Yeah. GGM might have wanted that information BEFORE she started.
Then, just to make the situation ironic I suppose, it started to pour rain. The next day, GGM’s status on FaceBook read: “I was filling cups of water, and then I filled cups of water, and later I filled cups of water. And then it rained and we dumped out all the cups of water.”
I heart GGM.
During this whole escapade, I kept saying, “Why don’t they just bring their own damn water bottles?” Here’s where my friend Irony, pops in again. They WERE given water bottles prior to coming to the game, and I could see them clearly, in the stands, at their seats, and most were still full.
A few years ago, a similar thing happened to me. When I kicked out The Ex, I relied upon the kindness of strangers to the degree that my girls and I may have ended up homeless without them. Because at one point I was working one full time job and several part time gigs, I had very little time and energy to volunteer. When The Big One was in sixth grade, an opportunity to volunteer arose that was a good fit for me. I would be able to volunteer my morning off to run a weekly bake sale. This was actually pretty easy. I just had to send out reminders to parents for donations, set up a table, set out the Twinkies and sell junk food. I was happy to be finally able to give something back for a change. For the first couple of months, I averaged about $100 a bake sale. Pretty good for selling Ding Dongs at 25 cents each within two hours.
Then the Former Bake Sale Coordinator noticed that it was only myself and another mom manning the bake sales, and that this is NOT how they had been run when SHE was running the bake sale. I came in one morning at my usual time, about 20 minutes before the sale start time, to find Former Bake Sale Coordinator, setting things up and swearing under her breath, “I have been here for FORTY minutes, waiting for some help. You have not contacted any vendors to make donations and I have been doing all the work by myself.” Um, I didn’t know I was SUPPOSED to contact any vendors for donations, and had had plenty of inventory without doing so, seeing how I’d never run out of junk food to sell, and it only takes about 10 minutes to open a few boxes of Twinkies and set them on a table. She then proceeded to call other people to come up to the school, because she was desperate for help. Four volunteers appeared out of nowhere. Keep in mind, we are manning a six foot table. With me, the regular volunteer, Former Bake Sale Coordinator and her four minions, we were seven, squeezed in around this table.
I’m sitting there the whole time thinking I could really find a better use for my time, since we had so many idle hands, and this was my ONLY day off, and seriously thought about sneaking out, but knew I’d have to deal with the wrath of the Former Bake Sale Coordinator. A couple more sales commandeered by the Former Bake Sale Coordinator later, I withdrew my services, claiming they were “not a good fit for me at this time.” Again, here comes my old friend, Irony; we made as much at my sales as we did at the Former Bake Sale Coordinator’s sales.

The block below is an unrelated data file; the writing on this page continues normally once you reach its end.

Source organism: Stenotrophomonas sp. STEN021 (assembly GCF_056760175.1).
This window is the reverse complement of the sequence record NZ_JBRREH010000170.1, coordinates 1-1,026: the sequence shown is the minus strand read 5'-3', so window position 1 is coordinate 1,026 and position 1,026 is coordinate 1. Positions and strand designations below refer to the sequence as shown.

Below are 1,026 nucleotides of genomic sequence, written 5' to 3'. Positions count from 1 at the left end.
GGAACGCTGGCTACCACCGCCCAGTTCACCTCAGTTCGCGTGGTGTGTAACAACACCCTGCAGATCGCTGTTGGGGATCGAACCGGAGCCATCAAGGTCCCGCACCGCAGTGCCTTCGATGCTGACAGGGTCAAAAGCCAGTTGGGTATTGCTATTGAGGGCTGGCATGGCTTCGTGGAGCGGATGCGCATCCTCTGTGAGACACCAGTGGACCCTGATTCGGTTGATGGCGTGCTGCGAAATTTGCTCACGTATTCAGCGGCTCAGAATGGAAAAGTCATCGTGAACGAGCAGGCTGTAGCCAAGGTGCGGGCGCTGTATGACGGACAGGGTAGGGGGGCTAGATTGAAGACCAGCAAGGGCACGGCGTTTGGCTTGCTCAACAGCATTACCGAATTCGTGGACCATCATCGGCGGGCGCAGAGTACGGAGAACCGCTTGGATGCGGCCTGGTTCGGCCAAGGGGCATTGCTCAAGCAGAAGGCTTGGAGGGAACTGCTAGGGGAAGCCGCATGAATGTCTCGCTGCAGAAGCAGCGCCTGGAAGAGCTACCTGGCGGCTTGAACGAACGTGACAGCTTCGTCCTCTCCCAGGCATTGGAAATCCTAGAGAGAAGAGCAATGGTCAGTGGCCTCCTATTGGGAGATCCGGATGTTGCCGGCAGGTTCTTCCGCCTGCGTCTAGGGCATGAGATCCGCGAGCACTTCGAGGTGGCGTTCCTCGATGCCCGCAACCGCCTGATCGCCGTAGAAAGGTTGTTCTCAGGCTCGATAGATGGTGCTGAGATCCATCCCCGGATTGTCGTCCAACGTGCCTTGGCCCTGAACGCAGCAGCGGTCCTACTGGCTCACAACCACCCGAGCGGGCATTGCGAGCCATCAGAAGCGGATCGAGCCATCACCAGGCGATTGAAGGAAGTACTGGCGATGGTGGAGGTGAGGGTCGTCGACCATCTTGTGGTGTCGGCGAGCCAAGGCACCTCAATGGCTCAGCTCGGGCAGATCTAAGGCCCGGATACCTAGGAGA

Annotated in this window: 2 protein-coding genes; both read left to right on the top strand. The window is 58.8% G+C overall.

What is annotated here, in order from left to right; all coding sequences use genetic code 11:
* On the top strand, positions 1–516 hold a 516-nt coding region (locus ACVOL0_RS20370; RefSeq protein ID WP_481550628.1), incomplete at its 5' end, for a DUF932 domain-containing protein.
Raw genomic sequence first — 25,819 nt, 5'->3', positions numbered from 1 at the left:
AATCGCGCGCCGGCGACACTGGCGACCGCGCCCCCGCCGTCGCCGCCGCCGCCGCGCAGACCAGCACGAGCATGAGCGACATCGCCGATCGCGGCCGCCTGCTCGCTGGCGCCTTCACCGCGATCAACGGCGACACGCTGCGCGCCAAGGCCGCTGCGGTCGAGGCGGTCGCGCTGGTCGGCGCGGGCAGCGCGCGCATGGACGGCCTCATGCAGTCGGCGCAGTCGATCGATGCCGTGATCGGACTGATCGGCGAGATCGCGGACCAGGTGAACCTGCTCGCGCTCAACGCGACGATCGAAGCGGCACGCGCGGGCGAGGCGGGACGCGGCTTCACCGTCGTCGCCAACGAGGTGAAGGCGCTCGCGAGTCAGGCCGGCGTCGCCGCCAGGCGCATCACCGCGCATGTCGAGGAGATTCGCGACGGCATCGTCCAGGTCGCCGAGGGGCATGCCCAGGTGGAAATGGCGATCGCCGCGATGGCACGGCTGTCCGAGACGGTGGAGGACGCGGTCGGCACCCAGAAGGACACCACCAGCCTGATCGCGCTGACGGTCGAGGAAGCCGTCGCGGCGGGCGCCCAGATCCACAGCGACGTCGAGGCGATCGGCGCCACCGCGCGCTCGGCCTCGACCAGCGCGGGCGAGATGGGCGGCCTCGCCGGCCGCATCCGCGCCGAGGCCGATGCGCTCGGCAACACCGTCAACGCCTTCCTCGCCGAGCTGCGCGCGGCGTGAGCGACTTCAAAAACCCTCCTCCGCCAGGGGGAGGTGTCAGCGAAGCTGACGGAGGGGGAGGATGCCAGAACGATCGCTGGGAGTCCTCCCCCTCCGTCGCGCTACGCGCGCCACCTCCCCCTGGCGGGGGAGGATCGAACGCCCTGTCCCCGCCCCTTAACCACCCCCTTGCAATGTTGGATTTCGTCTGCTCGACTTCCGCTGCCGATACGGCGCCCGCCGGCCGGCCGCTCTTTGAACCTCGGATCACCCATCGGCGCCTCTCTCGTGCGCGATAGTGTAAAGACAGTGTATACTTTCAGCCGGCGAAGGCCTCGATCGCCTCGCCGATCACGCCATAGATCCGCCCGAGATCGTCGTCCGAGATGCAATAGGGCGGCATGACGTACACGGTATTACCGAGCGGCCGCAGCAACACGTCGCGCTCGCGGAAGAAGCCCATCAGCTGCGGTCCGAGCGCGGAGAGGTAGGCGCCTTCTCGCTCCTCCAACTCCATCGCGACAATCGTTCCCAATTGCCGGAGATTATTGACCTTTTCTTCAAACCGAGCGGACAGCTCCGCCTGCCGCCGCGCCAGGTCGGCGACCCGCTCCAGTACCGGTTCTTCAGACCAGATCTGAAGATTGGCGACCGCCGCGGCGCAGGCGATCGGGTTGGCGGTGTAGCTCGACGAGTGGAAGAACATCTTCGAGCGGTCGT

I really felt like I’d been gypped out of an opportunity to give back, simply for the reason I was not doing something a Helicopter Parent would have, and I have a feeling GGM feels the same. It’s as if the HP has to control everything, not just their kids, because they have no other outlet for their energy. Which really sucks for everyone, because it causes so much tension within an organization whose intentions really are good.
I ended up volunteering to alter uniforms for the band, which went really well. The Coordinator of the Uniform Committee is really cool, laid back and gets things done without being an obnoxious control freak or micromanaging something that doesn’t need it. GGM withdrew her services as Water Girl, citing the “this is not a good fit for me at this time” excuse.
I got a mass email the other day, asking for a new head of water duties, and volunteers for its committee. At the last game, there were four volunteers, filling cup after cup of water and delivering it to each band member. All the while, their water bottles waited for them on their seats.
I’ll continue to volunteer when I can, and do what I am able to enrich The Big One’s experience with this organization, but will hold myself at arm’s length from becoming too meshed within the group, because I can already tell there are endless possibilities for backbiting within the troops, and for the simple reason that I really don’t need a helicopter, and neither do my kids.